Welcome, and thank you for being part of the MyZucoins community! Dive into our daily crypto, finance and tech news summary to stay in the know.
The largest asset manager in the world, BlackRock, has applied for a spot bitcoin ETF, seeking approval from the US Securities and Exchange Commission (SEC).
An ETF, or Exchange-Traded Fund, is a type of investment fund. In the context of the BlackRock, the ETF allows investors to gain exposure to bitcoin without directly owning the cryptocurrency. Instead, they can buy shares of the ETF, which represents ownership in a portfolio of bitcoin.
The timing of this move is notable, as the SEC is currently scrutinizing Coinbase for alleged securities law violations, while BlackRock intends to partner with Coinbase as its custodial provider. While some see this institutional entry into BTC as a positive development, others express concerns about the potential for a hostile takeover by old-world wealth.
Mark Yusko, founder of Morgan Creek Capital Management, raises the question of whether BlackRock could gain control of Xapo, the institutional-scale crypto custody tool acquired by Coinbase. If BlackRock were to hold a significant portion of crypto assets and regulators deemed Coinbase an unlicensed casino, there could be a scenario where BlackRock takes over the storage unit. The Bitcoin community has responded negatively to the ETF application, citing concerns over BlackRock’s potential actions in the event of a hard fork.
(A “hard fork” refers to a significant change or upgrade in the underlying protocol of a blockchain network that results in a permanent divergence in the blockchain’s history. It occurs when a single blockchain splits into two separate chains, each with its own version of the blockchain’s transaction history).
However, crypto investors have mostly seen these indicators as a positive, as it means more people will be able to buy digital assets through traditional financial institutions.
These developments signal a critical juncture for Bitcoin, as institutional involvement brings both opportunities and risks. As regulators evaluate BlackRock’s ETF proposal, the implications for the crypto industry and the balance between traditional wealth and the decentralized ethos of Bitcoin remain uncertain. Read more here.
We have focused on summarizing the ASX Australian Investor Study findings specifically related to cryptocurrency investments. (The full report can be downloaded from the ASX site here.)
The study highlights the increasing popularity of cryptocurrencies among Australian investors, with approximately 15% of investors currently owning digital assets. Next-generation investors, in particular, show a strong interest in cryptocurrencies, with a significant 31% of this group involved in crypto investments. Additionally, the study reveals that men are more likely to engage in cryptocurrency investments compared to women. Crypto investors are willing to accept more risk for the chance of higher returns.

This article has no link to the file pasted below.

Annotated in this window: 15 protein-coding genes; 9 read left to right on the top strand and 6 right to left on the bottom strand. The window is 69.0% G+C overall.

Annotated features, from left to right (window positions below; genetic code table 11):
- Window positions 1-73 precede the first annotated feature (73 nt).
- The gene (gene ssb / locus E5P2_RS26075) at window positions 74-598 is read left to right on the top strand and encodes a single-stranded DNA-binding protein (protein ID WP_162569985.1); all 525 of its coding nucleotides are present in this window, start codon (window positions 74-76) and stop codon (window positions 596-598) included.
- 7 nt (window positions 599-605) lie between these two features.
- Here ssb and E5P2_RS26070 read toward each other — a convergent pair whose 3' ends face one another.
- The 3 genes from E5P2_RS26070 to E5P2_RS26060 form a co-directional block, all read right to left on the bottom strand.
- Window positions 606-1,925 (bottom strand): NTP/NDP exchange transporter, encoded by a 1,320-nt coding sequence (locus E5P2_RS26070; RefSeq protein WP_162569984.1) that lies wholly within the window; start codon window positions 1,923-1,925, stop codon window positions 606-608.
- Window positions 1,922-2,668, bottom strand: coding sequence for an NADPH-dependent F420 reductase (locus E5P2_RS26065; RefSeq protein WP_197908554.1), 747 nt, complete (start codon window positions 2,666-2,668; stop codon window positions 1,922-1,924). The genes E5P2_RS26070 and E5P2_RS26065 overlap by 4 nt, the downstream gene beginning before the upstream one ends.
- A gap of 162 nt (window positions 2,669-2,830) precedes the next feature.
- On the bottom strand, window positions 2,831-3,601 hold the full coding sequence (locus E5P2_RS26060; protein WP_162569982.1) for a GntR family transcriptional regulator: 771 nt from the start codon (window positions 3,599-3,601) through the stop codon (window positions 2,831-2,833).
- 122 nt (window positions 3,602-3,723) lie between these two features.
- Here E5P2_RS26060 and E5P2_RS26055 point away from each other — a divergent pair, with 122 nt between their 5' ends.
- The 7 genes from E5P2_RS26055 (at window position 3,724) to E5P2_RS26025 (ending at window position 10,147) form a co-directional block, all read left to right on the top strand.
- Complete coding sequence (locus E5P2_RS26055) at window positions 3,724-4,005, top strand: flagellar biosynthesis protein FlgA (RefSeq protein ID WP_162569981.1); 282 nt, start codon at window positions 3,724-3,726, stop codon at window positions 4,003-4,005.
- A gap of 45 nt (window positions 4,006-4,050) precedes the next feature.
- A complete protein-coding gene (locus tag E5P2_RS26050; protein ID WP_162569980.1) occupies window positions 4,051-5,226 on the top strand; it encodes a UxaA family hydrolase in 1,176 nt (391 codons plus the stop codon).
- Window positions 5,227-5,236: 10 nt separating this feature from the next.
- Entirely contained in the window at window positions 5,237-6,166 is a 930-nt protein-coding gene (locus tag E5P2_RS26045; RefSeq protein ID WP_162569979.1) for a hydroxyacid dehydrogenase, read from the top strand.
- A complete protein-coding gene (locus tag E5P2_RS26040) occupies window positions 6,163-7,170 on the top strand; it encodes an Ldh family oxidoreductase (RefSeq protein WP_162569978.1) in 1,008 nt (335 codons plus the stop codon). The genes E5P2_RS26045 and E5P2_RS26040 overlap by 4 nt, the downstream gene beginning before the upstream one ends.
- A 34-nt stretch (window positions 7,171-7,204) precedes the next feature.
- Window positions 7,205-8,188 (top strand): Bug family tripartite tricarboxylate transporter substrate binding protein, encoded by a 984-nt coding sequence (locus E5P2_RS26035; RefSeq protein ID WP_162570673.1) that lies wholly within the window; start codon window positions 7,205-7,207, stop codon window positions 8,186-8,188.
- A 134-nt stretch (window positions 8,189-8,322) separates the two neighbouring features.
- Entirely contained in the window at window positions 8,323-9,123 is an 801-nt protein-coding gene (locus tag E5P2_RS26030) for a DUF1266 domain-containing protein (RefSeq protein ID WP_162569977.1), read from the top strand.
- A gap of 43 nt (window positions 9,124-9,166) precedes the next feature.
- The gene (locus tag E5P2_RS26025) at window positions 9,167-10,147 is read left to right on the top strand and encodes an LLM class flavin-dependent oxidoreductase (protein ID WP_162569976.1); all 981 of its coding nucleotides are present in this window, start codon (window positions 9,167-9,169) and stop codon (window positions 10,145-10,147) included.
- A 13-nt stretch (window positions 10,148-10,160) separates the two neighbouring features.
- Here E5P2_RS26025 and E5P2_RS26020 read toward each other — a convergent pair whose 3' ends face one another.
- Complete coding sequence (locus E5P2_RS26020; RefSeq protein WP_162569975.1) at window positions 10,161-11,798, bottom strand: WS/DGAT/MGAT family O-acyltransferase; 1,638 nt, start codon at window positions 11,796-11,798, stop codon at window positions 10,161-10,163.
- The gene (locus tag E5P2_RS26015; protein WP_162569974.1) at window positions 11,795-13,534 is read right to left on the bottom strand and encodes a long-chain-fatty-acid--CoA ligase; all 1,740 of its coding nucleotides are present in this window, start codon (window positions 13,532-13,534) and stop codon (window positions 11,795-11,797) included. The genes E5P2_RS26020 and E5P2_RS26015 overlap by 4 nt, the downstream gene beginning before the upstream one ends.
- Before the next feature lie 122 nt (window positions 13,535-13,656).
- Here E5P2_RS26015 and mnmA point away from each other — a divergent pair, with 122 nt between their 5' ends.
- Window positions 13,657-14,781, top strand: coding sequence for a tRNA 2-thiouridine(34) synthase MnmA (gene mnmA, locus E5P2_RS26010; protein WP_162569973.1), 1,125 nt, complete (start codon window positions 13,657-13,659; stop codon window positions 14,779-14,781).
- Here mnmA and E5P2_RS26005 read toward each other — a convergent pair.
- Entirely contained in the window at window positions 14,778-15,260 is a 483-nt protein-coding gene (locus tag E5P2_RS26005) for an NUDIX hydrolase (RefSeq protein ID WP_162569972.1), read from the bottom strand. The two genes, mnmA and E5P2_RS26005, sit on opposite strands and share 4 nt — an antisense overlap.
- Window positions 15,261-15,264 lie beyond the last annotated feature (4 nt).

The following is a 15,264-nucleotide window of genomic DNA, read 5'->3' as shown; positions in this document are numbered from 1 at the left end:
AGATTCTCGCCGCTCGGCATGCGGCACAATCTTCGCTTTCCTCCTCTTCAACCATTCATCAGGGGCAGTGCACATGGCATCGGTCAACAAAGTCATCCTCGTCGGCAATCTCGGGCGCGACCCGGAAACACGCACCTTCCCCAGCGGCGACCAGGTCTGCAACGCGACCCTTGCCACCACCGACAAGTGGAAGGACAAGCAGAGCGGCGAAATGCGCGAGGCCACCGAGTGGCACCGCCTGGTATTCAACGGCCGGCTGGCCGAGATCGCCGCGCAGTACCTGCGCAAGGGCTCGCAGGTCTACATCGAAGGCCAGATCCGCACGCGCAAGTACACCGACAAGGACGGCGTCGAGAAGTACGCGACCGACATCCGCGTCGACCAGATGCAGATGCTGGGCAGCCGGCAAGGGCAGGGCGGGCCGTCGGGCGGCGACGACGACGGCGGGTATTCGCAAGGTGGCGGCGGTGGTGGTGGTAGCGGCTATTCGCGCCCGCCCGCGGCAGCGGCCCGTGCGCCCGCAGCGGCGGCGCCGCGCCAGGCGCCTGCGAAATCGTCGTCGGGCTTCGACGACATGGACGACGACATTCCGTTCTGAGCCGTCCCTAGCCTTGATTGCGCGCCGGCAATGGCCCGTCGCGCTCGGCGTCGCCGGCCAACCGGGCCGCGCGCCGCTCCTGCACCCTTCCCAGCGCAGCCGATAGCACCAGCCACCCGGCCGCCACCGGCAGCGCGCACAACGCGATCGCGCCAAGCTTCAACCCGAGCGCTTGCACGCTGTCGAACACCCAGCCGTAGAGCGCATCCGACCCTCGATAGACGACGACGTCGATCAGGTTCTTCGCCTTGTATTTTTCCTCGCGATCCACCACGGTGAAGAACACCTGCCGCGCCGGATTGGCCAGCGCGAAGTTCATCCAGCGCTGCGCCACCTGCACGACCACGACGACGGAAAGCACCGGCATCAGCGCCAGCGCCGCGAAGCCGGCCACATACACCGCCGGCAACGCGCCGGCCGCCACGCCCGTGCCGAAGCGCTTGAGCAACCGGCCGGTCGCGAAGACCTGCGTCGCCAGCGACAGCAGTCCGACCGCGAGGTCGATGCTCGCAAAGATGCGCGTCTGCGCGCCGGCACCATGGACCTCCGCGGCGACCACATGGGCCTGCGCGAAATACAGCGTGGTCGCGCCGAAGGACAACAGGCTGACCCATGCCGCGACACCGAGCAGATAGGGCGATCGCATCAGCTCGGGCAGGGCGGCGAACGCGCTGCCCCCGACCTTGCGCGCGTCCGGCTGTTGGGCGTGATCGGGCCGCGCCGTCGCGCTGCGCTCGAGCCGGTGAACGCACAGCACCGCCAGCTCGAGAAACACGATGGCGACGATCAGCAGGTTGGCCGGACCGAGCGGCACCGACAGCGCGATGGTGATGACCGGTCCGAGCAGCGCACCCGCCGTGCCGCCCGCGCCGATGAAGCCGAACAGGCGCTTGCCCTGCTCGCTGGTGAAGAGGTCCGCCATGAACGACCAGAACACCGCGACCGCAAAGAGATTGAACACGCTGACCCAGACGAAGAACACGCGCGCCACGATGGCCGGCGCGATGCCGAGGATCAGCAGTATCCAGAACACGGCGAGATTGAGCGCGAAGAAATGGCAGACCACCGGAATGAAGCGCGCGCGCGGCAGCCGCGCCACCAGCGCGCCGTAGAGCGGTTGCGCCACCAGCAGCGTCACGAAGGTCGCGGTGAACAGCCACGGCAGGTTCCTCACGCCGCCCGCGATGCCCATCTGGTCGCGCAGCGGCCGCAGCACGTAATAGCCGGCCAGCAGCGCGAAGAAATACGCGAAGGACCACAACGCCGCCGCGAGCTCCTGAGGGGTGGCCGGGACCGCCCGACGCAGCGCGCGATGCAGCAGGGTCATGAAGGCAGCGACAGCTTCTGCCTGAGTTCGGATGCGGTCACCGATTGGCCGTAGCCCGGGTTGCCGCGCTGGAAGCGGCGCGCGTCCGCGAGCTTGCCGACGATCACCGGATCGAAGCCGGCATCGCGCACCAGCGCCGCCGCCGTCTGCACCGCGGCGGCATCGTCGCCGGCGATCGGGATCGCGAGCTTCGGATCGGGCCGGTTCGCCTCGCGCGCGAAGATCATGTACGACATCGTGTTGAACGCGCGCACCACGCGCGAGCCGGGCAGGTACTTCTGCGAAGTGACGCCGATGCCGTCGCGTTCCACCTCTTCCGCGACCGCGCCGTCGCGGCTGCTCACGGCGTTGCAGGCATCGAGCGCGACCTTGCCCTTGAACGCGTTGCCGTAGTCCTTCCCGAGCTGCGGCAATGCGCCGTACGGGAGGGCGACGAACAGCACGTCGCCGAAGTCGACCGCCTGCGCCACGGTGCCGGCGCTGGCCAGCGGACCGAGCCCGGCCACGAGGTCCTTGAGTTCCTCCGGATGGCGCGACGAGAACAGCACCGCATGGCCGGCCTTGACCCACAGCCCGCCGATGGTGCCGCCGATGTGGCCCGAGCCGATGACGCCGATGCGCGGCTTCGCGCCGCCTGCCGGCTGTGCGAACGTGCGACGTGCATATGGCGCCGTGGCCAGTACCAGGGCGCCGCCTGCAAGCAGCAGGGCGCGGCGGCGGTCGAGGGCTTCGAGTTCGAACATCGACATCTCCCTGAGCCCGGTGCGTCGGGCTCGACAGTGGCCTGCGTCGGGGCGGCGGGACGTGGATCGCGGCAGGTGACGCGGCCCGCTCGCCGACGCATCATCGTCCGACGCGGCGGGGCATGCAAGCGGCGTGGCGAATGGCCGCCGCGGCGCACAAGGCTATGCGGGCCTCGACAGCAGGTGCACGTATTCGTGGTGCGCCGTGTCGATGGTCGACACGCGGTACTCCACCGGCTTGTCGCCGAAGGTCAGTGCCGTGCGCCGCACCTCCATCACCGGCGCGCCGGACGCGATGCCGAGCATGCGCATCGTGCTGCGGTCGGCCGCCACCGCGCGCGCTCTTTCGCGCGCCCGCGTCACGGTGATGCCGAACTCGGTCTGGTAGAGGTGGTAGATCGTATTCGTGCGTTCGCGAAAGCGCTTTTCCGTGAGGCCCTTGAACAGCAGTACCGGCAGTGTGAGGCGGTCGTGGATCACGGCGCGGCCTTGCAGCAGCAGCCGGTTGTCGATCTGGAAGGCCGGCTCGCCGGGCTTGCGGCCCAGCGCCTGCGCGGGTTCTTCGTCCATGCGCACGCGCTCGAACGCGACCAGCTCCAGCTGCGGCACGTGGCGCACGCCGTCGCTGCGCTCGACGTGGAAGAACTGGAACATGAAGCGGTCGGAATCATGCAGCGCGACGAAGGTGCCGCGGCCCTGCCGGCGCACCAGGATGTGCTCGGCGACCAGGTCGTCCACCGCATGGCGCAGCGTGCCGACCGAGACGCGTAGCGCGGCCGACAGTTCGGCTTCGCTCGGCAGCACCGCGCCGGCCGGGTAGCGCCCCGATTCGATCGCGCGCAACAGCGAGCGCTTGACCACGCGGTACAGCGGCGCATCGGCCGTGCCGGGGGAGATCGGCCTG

However, cryptocurrency investments are still an emerging part of overall portfolios, with holdings typically around 3%. “Wealth accumulators” and “next-generation” investors have the most significant crypto allocations, while retirees have the lowest. Caution remains among investors, but a sizeable group of “high-value” investors have invested $100,000 or more.
Most crypto investors prefer dedicated cryptocurrency exchanges, but next-generation investors also show interest in derivatives and ETFs. While cryptocurrencies can be volatile, 29% of intentional investors are considering investing in them. However, challenges with cryptocurrency exchanges may affect future growth and there are concerns about regulation and investor protection.
The Australian investment landscape is changing as more investors explore cryptocurrencies. Younger investors are driving this trend, but there is a need for better education on managing risks. The future of investing in Australia looks promising, with an influx of new investors and evolving priorities. ASX Australian Investor Study 2023.
Screenshot from within the ASX Australian Investor Study 2023 report.
Understanding the Difference: Commodity vs Security in the Cryptocurrency World